Designing Good Page Names

Context: You're creating many notes in your Digital Garden, and you want each note-page to have a "good" Name.


  • Pattern Language designers tend to give each Pattern a short name representing a Solution (state/object).
  • Short page names are easier for you to remember, and "anchor" into a shared vocabulary.
  • Short names can be used "in-line" in many sentences in many pages.
  • Giving a Claim or Question its own page is a good record/anchor of your attention.
  • Distilling a mushy page of notes into a pithy Claim can be a good Thinking Tool. Andy Matuschak: ...declarative or imperative phrases making a strong claim. This puts pressure on me to adequately support the claim in the body.
  • Longer pithy page names are summaries/reminders of their entire contents. (Andy Matuschak: Evergreen Note titles are like APIs
  • Longer interesting page names are more likely to get someone's attention in a Feed or in search results. That's especially true if the phrase is an interesting Claim or Question.
  • TwinPages are a handy way to find other people's pages of shared interest: Webs Of Thinkers And Thoughts
  • Longer page names are less likely to have exact TwinPages in someone else's digital garden.
  • A Claim might be tweaked to improve its robustness: Claim Refactoring Service
  • You might agree with a Claim at one point in time, and then disagree later.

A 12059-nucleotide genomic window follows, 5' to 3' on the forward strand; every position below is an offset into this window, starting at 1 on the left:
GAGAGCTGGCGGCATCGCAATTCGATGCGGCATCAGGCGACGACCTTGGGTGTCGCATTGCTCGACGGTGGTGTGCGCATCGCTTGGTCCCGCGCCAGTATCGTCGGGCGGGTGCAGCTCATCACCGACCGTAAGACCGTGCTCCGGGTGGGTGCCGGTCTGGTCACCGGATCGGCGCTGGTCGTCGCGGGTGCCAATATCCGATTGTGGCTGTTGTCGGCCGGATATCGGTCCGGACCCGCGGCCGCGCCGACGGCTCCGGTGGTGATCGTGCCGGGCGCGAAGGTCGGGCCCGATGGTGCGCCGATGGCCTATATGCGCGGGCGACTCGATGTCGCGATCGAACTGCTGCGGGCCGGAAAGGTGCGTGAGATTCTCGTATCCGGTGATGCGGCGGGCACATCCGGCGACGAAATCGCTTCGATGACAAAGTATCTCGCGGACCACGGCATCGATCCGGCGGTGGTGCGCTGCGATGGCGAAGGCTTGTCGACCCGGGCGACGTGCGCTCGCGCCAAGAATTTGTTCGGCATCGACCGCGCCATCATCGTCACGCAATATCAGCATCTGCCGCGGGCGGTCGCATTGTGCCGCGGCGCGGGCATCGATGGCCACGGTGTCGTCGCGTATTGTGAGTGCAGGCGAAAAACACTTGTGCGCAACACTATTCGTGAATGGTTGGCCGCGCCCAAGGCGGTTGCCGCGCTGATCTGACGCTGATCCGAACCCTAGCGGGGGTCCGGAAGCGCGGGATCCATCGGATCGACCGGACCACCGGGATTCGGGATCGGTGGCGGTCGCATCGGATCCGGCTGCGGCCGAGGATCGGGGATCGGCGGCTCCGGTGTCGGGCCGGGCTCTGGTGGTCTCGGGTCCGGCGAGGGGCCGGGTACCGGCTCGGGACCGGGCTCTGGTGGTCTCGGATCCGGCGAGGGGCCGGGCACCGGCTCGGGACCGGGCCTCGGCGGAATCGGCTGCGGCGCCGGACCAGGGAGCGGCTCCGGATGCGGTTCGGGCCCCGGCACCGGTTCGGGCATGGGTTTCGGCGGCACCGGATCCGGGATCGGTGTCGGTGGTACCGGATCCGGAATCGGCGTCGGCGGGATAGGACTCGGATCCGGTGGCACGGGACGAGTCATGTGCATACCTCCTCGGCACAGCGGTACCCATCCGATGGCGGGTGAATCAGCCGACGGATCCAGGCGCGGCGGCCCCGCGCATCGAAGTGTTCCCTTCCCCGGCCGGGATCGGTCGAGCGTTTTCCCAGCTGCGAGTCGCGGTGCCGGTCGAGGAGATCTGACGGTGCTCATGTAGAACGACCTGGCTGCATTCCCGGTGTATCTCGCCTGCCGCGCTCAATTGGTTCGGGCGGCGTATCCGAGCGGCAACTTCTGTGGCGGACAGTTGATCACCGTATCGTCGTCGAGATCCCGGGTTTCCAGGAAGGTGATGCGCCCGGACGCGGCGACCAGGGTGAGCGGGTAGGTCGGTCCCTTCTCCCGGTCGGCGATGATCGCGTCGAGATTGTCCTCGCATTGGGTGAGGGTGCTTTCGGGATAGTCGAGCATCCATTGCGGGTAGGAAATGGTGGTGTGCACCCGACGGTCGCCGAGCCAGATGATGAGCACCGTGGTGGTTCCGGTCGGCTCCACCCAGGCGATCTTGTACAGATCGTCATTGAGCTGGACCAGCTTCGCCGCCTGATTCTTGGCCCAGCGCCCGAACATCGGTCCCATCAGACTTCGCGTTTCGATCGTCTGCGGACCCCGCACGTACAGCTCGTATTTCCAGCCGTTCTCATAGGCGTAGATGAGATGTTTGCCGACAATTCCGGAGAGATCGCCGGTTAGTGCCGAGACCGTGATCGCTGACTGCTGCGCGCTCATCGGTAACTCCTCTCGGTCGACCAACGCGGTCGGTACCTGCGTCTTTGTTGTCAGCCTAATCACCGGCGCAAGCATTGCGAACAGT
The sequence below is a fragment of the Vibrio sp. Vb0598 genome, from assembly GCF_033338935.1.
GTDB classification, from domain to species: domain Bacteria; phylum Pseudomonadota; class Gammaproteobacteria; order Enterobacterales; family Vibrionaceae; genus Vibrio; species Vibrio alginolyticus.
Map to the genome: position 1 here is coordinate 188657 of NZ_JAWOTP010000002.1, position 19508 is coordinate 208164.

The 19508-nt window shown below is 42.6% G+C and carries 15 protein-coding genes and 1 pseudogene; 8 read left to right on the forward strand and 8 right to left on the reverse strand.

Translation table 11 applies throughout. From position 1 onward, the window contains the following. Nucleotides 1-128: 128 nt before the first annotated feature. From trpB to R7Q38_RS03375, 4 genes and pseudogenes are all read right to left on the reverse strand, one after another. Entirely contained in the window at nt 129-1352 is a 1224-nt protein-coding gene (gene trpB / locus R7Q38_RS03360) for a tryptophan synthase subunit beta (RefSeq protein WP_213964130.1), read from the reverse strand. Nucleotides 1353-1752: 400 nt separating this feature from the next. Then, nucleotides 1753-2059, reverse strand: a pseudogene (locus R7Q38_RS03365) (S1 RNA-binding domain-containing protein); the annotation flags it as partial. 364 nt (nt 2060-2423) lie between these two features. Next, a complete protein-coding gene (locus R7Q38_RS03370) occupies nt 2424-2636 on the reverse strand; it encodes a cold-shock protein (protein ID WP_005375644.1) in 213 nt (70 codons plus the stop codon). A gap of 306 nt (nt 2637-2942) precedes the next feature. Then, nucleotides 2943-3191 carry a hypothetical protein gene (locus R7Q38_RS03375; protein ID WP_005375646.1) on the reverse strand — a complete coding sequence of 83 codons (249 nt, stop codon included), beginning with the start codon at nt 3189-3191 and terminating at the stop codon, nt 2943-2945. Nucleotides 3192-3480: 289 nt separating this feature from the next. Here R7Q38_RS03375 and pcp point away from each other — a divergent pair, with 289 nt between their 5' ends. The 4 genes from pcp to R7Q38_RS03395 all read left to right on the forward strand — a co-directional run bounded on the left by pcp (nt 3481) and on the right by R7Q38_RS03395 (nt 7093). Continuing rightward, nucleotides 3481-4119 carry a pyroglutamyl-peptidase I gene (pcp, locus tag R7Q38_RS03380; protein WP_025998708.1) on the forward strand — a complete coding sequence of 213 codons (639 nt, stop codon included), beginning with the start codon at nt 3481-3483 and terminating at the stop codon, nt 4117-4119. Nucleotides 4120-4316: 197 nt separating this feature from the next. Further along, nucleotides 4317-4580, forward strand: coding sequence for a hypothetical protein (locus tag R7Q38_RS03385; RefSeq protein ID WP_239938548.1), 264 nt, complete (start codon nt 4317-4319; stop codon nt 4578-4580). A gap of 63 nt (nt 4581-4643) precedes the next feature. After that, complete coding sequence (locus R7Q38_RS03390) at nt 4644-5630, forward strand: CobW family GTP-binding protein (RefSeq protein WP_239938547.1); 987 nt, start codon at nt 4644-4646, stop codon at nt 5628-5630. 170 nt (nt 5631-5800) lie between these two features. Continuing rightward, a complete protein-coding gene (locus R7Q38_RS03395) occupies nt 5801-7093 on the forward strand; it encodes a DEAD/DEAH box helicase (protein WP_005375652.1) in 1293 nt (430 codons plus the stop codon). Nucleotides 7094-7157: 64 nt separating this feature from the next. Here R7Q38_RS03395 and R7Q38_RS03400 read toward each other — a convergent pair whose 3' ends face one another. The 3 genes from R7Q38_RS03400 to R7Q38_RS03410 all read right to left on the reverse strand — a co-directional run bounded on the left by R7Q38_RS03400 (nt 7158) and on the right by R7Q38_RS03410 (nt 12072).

• Search engines don't like content to exist on multiple pages

Related pages: Automatic Linking, WikiWord, WikiName, FreeLink, LinkAsYouThink, PageName as URL, Cool URLs Don't Change, IBIS, Digital Gardening


  • When getting interested in an area, create a page for that area/topic, preferably with a 1-3-word title/name.
  • list/link related topics/objects, even if they don't have pages (yet)
  • spend 5 minutes writing out what you know/believe about the topic
  • spend 5 minutes writing questions you have about the topic
  • when you decide to spend at least 5 minutes on a single Question, first re-view the Question and consider re-wording it. When done, link that Question to kick off a new page. You might want to start by writing what you already know, or why you care, unless you feel the parent-topic page covered that enough.
    • If a peer has a Question page, considering copying that. Though you might decide to Refactor that.
  • when reading/highlighting resources or journaling actions, link to that Question
  • if you get "fairly certain" about a Claim or Answer to your Question, spin it off into a page. Link appropriately.
  • if you later want to Change a Question or Claim, or disagree with it, you might
    • choose to Rename it, (more appropriate if it's a minor change?)
    • or you might just make a new page using the new wording, leaving behind a log of the thinking/process that led to the new wording
      • change the first line of the old page to refer to the new one, so the average reader doesn't have to follow the whole page, only to discover at the end that it was a dead end
  • as you generate new Questions and Claims, make sure they link to a context-setting page, whether it was the previous Question/Claim, or the parent-topic page, or whatever
  • try to have every long-name page link to a short-name page
  • if a long-name page is the most important thing you've written about a short-name page-topic, link the short-name page to the long-name page
  • your original topic page turns into a Roadmap Page to the various pages of questions/answers/etc - so you probably want to update/structure it accordingly

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